Monday, May 16, 2022

The Art of Alice and Martin Provensen

Title: The Art of Alice and Martin Provensen
Authors: Alice and Martin Provensen
Editor and Art Director: Gloria Fowler
Publication: Chronicle Books, hardcover, 2022
Genre: Nonfiction/Children’s Books/Art
The Art of Alice and Martin Provensen is a comprehensive and stunning collection of the work of this extremely talented husband-and-wife illustration team. Together, they illustrated or illustrated and wrote more than 40 beloved and well-reviewed children's books from 1947 to 2005. They began with The Fireside Book of Folk Songs which I believe my mother has to this day, then illustrated Golden Books by classic authors such as Margaret Wise Brown. I became interested in them when I was researching possible Capstone topics last summer for my master’s degree. Although I decided there wasn’t enough archival material at the University of Southern Mississippi for my research purposes, I read that this book was being prepared by the Provensens’ daughter and Gloria Fowler at Chronicle Books, and put it on reserve at the library. At some point, I will want my own copy.
Their work was sufficiently varied to appeal to the smallest of children and sophisticated adults, often at the same time.  Two of their books won the highest honors for children’s book illustrators; their illustrations for A Visit to William Blake’s Inn, written by Nancy Willard, earned a Caldecott Honor book while she won the Newbery Medal, and together they wrote and illustrated The Glorious Flight: Across the Channel with Louis Bleriot, which was their 53rd book and won the Caldecott Medal in 1984. It is about the French aviator who made the first solo flight across the English Channel and was inspired by the Provensens’ love of aviation.
They illustrated many literature classics, A Child’s Garden of Verses, Shakespeare for Children, The Iliad and The Odyssey, and books on myths and legends. I didn’t realize until I was looking at these illustrations that they illustrated The Golden Treasury of Myths and Legends which I received for Christmas one year (I wonder where it went; I know for years it was in the bookcase outside the bedroom that was mine until my sister Andrea was born).
My favorite illustrations all seem to be historical in theme. I really like the classical illustrations of Greek and Trojan soldiers and the 16th-century Shakespearean actors but especially love their portrayal of The Charge of the Light Brigade, which is a little reminiscent of Victor Ambrus’ work, and Tales from the Ballet, which features ethereal dancers, a Nutcracker Prince, and a vibrant Firebird (not at the same time).
Readers may be more familiar with the work based on their cherished Maple Hill Farm (see my review). When Martin died, sadly, two weeks before their daughter’s wedding, Alice was not sure she could work without him after so many years of close collaboration, and I can only imagine how hard it was to go on living at the farm where they shared a home and a studio for so long. However, with the encouragement of her daughter and her editor, she began a nonfiction book about the American presidents, The Buck Stops Here, and completed eight more books subsequently. She did not lose the whimsy, which is part of what makes their books special but I don’t see the European charm that I find especially appealing.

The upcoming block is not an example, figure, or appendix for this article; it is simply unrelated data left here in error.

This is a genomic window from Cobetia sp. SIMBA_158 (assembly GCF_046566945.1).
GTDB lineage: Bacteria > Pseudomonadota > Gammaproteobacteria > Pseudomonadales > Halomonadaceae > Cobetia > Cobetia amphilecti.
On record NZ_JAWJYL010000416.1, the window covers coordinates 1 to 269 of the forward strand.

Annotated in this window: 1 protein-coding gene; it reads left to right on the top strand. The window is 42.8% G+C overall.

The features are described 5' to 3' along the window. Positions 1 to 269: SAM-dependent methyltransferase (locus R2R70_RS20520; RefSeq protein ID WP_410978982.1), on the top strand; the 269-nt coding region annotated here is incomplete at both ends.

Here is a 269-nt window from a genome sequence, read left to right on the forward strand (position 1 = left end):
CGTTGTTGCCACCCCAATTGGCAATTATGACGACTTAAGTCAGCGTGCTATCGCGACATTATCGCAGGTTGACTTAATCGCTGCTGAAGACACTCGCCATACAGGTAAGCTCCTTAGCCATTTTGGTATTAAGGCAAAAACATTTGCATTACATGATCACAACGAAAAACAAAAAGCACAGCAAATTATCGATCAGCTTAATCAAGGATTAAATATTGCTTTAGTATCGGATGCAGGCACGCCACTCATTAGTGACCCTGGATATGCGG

Photo credit, The New York Times
In addition to hundreds of color pictures of their books, sketches not previously seen, and even a Valentine that Martin created for Alice, the book includes a long interview with their daughter Karen which brings this talented couple to life. There are also interviews with children’s book expert, Leonard Marcus, and publishing guru, Bob Gottlieb, both of whom knew them well. Spending a few hours perusing this book was a delightful experience, although there were several urgent things I should have been doing instead.

Source: Library

Illustrations copyright to the respective publishers


Test said...

If we could have a similar retrospective on the art of Joe and Beth Krush, I would be so happy. THis looks fascinating!

Lory said...

Beautiful. I have the Fireside Book of Folk Songs, we had one in my childhood home and then I bought my own copy later (I don't know what happened to the first one) because I was particularly attached to the illustrations. I also have their Fireside Book of Love Songs, which is even better - both the music and the illustrations are wonderful!

Katrina said...

I hadn't heard of this couple before, I love the illustrations. Thanks.

Deniz Bevan said...

Ooh, this looks like a wonderful book! I only know their art for Golden Books.

CLM said...

I do like the idea of a Joe and Beth Krush book, the only problem is that most (all?) of their art is black and white, so not as sumptuous as this book. On the other hand, there was a wonderful retrospective of HerBlock's cartoons a few years ago and it was very satisfying.

Lory, I know the cover of the Fireside Book so well but don't think I ever looked inside. Katrina, I suspect they were not well known outside the US but they loved to travel and were very influenced by what they saw. Apparently, their daughter has all their sketchbooks from these trips.

Deniz, I suppose I must have seen or had their Golden Books but I just don't remember. I don't much like farm books now but I would certainly have enjoyed their farm stories as a child.

TracyK said...

This looks like a fantastic book, I would love to read it someday.